Memory issues

A place to talk about your experience of living with Dyspraxia

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Hal76
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Memory issues

Post by Hal76 » Wed Dec 06, 2006 12:01 am

Is anyone else's memory a bit weird?
Example. If someone gives me a list of instructions I quite often struggle to remember them all.
However, I seem to retain tons of useless information without really trying - e.g I can reel off all the US presidents, Kings and Queens of England, details of TV shows I watched when I was a child and the names of lots of films and film directors with relative ease.
This is actually very useful when I'm doing quizzes. But is anyone else here like that?
Is it a Dyspraxic thing?
Clumsy adults of the world unite!

arthmelow
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Re: Memory issues

Post by arthmelow » Wed Dec 06, 2006 7:00 am

Hal76 wrote:Is anyone else's memory a bit weird?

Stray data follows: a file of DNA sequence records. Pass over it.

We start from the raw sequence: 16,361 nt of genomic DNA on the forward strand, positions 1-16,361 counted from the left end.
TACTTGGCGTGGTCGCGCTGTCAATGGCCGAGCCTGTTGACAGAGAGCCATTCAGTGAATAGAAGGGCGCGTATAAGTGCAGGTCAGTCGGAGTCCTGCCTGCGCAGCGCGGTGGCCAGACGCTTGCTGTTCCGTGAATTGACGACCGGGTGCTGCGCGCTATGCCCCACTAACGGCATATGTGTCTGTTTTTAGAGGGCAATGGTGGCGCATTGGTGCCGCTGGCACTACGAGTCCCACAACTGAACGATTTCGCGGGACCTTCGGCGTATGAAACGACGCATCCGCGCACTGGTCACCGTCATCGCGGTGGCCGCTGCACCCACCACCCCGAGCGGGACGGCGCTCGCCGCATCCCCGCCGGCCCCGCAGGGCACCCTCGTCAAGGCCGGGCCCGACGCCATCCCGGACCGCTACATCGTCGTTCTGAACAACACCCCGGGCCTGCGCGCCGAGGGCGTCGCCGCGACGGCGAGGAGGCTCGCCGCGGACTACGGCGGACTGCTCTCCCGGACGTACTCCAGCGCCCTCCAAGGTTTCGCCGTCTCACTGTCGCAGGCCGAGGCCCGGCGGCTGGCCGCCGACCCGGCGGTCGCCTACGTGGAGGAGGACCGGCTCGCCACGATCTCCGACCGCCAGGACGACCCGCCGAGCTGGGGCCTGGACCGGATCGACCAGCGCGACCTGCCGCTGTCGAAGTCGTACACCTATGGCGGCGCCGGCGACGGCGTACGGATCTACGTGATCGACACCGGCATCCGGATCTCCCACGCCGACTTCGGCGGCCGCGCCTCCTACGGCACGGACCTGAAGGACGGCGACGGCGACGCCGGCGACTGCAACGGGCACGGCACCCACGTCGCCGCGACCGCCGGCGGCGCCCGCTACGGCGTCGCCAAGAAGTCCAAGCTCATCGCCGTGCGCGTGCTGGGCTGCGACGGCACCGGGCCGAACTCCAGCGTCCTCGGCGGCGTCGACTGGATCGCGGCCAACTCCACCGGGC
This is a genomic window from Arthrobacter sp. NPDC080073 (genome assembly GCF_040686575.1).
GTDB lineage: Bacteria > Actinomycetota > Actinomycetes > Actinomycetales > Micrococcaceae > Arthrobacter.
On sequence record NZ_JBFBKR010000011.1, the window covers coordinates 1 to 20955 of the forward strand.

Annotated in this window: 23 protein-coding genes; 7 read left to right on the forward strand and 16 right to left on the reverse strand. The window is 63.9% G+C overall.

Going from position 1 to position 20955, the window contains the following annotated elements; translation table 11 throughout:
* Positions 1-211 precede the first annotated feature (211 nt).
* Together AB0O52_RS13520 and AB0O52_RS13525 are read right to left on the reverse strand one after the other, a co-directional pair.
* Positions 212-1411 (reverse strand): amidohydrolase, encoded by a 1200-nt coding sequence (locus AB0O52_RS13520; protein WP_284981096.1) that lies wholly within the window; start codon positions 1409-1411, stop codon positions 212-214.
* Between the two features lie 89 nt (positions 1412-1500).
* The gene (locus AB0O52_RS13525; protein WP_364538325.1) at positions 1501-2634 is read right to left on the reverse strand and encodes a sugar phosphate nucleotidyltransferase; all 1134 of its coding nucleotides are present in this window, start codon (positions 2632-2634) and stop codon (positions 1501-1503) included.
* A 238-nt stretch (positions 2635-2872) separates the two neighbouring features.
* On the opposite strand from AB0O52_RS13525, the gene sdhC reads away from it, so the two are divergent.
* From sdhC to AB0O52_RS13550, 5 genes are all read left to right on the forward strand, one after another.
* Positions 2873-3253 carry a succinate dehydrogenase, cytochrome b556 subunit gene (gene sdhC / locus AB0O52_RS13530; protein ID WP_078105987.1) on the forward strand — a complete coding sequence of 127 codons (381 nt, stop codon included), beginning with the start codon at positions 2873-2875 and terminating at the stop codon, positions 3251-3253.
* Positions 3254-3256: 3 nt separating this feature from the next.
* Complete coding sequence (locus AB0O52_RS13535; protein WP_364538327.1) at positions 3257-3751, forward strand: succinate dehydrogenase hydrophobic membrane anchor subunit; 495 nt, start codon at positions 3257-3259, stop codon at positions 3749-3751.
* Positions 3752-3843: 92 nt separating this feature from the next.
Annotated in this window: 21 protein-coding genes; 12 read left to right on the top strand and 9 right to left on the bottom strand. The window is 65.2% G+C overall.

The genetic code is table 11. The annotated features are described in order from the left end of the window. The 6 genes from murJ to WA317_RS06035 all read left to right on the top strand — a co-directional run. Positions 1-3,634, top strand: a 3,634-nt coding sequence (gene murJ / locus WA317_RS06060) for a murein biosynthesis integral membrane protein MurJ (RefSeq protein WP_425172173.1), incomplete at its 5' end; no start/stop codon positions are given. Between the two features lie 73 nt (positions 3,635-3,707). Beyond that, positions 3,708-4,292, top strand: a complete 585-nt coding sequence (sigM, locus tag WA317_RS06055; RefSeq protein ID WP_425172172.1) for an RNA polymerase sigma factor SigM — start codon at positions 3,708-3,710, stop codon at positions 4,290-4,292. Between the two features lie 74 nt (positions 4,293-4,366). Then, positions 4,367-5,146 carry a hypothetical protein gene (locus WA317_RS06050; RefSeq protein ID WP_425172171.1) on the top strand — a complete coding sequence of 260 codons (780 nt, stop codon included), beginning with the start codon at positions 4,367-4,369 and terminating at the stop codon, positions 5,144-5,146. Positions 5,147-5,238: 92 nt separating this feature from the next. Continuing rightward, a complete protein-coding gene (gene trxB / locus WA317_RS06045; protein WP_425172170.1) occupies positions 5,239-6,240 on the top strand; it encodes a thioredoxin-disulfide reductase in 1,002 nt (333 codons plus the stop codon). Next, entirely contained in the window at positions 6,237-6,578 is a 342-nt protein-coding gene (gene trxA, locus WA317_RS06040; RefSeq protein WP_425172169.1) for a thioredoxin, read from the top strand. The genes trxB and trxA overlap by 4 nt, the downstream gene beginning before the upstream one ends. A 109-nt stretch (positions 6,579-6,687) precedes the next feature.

Example. If someone gives me a list of instructions I quite often struggle to remember them all.
However, I seem to retain tons of useless information without really trying - e.g I can reel off all the US presidents, Kings and Queens of England, details of TV shows I watched when I was a child and the names of lots of films and film directors with relative ease.
This is actually very useful when I'm doing quizzes. But is anyone else here like that?
Is it a Dyspraxic thing?
I think its a personality thing.

The bf isn't dyspraxic, and has excellent memory for facts and figures. I seem to be better at working things out and looking things up and making conclusions. I know a fellow dyspraxic is better at the things you describe, and he's got a similiar way of thinking to the bf.

I'm not sure about cause and correlating between dyspraxia and personality. It may be that the dyspraxia forces us to focus our types of intelligence into areas where the dyspraxia doesn't hinder as much, or focus our brainpower into working out the stuff that dyspraxia makes difficult. Or it may be that dyspraxia doesn't affect your personality and how you think in this manner.

What you talk about sounds like dominant Si.
http://www.cognitiveprocesses.com/intro ... nsing.html

:-)

Nicky
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Post by Nicky » Wed Dec 06, 2006 11:01 am